Ben Birnbaum’s thoughtful, well-reported piece on the Israeli peace process is one of those articles that can easily be interpreted as in accordance with anyone’s preexisting worldview: it’s a Rorschach. If you think Mahmoud Abbas is primarily responsible for the lack of peace, that will be confirmed by the description of Ehud Olmert practically begging him to take an incredibly generous deal and Abbas walking away. If you think Olmert is to blame for offering a peace plan on which he could not follow through simply to save his reputation as he prepared to leave office under a cloud of scandal and an approval rating close to zero, you will shake your head at the desperation he showed.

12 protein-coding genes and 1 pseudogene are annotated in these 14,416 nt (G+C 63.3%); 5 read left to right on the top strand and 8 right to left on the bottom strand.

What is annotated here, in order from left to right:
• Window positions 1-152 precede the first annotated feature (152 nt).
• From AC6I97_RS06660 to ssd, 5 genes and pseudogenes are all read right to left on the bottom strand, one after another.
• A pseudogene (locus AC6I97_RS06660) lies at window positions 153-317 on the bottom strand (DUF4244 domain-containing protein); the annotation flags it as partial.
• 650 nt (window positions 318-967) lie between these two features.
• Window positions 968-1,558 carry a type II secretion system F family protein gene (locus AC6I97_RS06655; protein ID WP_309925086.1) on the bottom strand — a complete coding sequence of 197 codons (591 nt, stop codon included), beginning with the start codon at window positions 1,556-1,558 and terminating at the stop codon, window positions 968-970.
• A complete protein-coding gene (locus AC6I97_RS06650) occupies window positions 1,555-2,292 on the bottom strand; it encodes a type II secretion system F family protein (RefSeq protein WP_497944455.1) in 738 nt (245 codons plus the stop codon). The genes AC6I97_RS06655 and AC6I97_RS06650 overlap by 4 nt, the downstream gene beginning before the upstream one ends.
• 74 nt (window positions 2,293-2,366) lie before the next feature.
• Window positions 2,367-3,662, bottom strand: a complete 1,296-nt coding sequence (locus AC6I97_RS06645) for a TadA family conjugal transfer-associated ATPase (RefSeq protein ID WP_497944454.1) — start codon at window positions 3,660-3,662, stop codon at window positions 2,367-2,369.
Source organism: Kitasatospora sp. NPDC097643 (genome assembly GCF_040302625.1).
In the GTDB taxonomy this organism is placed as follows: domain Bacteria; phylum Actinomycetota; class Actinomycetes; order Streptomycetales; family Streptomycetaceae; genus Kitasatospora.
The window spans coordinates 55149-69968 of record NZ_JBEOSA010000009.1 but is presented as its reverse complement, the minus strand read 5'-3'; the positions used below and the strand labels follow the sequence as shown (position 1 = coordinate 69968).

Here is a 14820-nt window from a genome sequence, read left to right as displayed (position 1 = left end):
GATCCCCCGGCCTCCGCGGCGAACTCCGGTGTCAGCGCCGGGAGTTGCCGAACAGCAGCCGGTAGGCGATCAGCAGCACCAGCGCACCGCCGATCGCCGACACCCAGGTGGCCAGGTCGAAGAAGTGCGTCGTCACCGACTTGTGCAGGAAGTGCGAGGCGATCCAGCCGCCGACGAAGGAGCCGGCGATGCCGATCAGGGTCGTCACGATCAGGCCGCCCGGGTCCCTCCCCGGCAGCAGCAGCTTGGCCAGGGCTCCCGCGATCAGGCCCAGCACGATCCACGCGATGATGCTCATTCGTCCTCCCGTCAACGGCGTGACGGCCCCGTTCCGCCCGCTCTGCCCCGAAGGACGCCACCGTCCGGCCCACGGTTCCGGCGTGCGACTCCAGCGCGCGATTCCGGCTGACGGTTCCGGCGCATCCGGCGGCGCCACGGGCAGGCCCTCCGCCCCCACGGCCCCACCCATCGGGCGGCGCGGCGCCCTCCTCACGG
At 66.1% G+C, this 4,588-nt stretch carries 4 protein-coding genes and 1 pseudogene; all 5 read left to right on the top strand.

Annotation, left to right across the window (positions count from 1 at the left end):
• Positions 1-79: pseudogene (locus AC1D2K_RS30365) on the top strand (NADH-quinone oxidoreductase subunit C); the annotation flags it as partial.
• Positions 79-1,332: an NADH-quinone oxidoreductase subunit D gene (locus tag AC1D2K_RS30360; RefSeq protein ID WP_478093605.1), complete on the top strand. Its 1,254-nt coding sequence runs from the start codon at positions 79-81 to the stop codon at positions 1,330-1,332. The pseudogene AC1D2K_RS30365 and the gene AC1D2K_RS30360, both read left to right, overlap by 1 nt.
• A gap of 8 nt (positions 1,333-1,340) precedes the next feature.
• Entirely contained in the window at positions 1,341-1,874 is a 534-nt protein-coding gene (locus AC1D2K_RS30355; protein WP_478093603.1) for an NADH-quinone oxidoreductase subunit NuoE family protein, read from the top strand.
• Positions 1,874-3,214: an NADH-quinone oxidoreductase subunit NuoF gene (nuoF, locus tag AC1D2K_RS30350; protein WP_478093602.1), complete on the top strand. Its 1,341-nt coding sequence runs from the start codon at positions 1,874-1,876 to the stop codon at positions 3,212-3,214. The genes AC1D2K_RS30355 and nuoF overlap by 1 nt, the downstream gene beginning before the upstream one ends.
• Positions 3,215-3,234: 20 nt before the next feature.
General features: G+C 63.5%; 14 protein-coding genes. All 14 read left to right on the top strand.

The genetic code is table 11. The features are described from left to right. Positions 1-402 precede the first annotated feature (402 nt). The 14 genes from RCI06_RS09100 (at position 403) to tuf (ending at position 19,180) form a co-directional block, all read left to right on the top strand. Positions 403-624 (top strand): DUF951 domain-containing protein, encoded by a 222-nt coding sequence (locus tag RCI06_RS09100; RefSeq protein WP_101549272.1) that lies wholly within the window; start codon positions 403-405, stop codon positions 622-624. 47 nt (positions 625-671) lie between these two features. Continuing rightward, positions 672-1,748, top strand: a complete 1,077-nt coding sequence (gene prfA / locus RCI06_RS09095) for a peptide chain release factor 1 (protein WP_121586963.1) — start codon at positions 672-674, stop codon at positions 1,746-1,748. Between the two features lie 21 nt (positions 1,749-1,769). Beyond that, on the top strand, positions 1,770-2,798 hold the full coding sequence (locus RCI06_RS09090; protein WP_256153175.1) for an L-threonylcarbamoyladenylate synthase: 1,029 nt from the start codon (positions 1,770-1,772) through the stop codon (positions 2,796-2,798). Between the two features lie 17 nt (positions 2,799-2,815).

If you think Olmert and Abbas were peacemakers surrounded by petty schemers, you will not be convinced otherwise as you read of Tzipi Livni’s advisors telling Abbas not to take the deal so she could swoop in and claim the glory for herself, or by the same old mindless and manipulative game being played by “advisors” and “negotiators” on the Palestinian side who have been there forever and a day. (The Israeli names change over time, but the Palestinian names are always Mahmoud Abbas, Saeb Erekat, and Hanan Ashrawi.) So that’s the politicians; what about the people? In Israel, the people support peace, Birnbaum reports. The Palestinian people, however–that’s another story. Birnbaum chooses a delicate framing when he references a recent poll that “showed Palestinians preferred Hamas’s approach to ending the Israeli occupation over that of Abbas by a two-to-one margin.” I’m sure everyone can imagine what “Hamas’s approach” would mean, but for the record here’s the actual question from that poll (results, from left to right, are: total, in the West Bank, and in Gaza):